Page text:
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21 Feb 2018

Why Split Testing Matters in Your Email & How to Get Started

Email marketing is one of the most effective marketing channels. One of the best ways to take full advantage of email is to practice split or A/B testing. Marketers that use data to run tests to smaller segments before casting the net wider can learn which emails are eliciting more of a response. Adopting this practice will make your mailings more relevant and, in turn, more successful. It’s not difficult to do, it just requires focus.

Some 57 percent of marketers are testing emails, according to MarketingSherpa’s 2017 email benchmark report. Still, many marketers aren’t taking full advantage of the benefits of testing, with only 19 percent of marketers testing more than half of emails. Those marketers that do test are better able to optimize the results of their campaigns.

Here are five tips on how to implement split-testing in your marketing strategy.

  1. Start with the Data: Customers provide lots of data when they browse your site and emails, and make purchases. Examine this data before sending out an email campaign. Identify your business goals and then select a small segment to send your test emails to. Send your A campaign to one group, and your B campaign to the second group. Make sure the groups represent the people that you hope to reach in the wider mailing to ensure that these people are a good representative of the larger audience.
  2. Identify What You Want to Test: Don’t know which subject line is going to drive the most clicks and conversions? It’s best to run a test. Want to know which image grabs the customer’s attention? Run a test. It doesn’t matter what you test, as long as you are clear on what you are testing. You can test copy, design, artwork, calls-to-action, preheaders, subject lines and so on. What matters is that you choose one element of the email to test and identify it. Don’t test too many elements at once or you won’t know which factor made the customers respond.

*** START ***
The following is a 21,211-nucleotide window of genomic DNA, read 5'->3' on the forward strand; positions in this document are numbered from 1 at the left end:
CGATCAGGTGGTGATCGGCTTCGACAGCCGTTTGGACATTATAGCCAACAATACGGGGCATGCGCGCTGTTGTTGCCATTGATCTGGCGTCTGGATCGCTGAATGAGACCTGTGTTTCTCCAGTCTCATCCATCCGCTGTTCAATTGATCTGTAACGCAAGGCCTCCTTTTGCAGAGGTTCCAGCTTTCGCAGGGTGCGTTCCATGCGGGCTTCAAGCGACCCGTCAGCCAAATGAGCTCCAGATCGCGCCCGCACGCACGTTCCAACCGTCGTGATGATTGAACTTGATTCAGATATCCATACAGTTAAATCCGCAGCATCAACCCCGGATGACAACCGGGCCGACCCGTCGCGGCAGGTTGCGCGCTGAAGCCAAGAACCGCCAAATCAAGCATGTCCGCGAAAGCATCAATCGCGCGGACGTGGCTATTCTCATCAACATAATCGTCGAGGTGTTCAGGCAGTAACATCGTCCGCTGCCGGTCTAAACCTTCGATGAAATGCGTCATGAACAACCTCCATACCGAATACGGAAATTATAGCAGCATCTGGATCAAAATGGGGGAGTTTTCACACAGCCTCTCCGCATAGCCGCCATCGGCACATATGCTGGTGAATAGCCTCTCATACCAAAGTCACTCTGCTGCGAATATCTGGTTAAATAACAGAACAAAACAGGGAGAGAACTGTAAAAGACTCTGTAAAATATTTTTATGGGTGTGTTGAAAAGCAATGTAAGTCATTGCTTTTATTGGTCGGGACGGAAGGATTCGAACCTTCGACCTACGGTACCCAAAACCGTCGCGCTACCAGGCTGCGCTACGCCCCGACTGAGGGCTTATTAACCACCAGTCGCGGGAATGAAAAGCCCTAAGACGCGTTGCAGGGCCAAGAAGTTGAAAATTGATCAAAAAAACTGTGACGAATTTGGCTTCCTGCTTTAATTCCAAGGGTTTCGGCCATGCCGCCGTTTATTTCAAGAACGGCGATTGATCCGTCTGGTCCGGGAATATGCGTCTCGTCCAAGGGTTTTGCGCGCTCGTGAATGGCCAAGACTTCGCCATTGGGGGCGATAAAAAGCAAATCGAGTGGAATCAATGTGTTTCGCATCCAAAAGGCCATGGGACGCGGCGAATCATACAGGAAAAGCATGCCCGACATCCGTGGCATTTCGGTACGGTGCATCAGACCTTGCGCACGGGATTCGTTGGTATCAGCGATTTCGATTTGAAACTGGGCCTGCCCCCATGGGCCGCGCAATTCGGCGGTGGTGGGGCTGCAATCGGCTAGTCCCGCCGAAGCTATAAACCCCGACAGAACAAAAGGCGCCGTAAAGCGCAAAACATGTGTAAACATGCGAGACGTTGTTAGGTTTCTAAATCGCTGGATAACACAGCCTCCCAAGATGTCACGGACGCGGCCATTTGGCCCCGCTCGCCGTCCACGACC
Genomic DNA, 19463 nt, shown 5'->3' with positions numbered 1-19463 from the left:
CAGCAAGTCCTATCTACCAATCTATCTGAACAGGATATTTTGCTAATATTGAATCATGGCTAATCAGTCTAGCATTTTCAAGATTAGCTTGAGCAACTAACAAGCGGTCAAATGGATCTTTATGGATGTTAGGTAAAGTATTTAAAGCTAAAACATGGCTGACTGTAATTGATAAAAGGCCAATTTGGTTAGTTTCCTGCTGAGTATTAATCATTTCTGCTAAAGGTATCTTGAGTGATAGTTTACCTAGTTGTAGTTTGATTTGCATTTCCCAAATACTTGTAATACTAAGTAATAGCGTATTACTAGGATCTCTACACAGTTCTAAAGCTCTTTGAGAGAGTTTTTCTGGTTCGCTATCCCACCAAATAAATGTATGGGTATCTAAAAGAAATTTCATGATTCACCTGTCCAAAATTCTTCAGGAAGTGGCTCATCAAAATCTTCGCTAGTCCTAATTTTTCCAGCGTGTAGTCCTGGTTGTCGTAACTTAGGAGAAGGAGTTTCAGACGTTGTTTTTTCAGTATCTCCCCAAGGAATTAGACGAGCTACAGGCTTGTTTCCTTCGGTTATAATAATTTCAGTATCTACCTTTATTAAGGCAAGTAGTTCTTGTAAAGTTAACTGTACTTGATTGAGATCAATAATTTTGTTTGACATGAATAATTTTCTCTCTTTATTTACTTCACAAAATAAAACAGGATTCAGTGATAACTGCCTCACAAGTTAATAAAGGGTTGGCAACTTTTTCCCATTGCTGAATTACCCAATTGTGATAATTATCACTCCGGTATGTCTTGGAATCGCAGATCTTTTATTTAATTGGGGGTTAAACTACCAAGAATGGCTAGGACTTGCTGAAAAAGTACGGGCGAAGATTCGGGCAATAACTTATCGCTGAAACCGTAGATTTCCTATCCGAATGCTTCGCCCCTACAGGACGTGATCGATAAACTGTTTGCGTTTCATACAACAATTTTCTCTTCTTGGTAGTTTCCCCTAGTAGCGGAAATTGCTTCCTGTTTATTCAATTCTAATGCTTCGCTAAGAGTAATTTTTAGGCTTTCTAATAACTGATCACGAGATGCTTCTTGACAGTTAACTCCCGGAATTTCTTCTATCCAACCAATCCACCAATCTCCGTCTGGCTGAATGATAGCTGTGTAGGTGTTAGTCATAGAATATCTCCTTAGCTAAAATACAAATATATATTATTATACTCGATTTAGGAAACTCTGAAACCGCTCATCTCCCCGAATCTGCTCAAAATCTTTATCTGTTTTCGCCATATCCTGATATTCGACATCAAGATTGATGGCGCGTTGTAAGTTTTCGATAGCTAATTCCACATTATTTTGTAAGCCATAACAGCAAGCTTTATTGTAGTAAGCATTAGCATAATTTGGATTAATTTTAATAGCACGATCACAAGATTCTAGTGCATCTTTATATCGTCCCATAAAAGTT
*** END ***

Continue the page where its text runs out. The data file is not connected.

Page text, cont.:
3. Analyze the Findings: After you send the mailing, look at the reporting to decide your next move. You can choose if it is best to wait an hour, a day or a week, depending on your need. Once the given amount of time as passed, analyze the results to determine which campaign won. Look at opens, clicks, and conversions to determine which version of the test performed the best.
  4. Sending the Winning Email to the Wider Group: Once you have identified the winning campaign, send it to the rest of the group. Again pay attention to the response rates to ensure that the test is doing well. If it is not, then you may consider running more tests.
  5. Wash, Rinse, Repeat: Once you have tested a subject line, you may wish to further optimize the email by testing the call-to-action or the image, for instance. The more elements that you test, the more likely you are to improve the results of the campaign. Just be sure to know when it is time to move on. You don’t want to get lost down the rabbit hole of testing. But if your tests support your overall campaign and business objectives, then you should have no problem staying on track.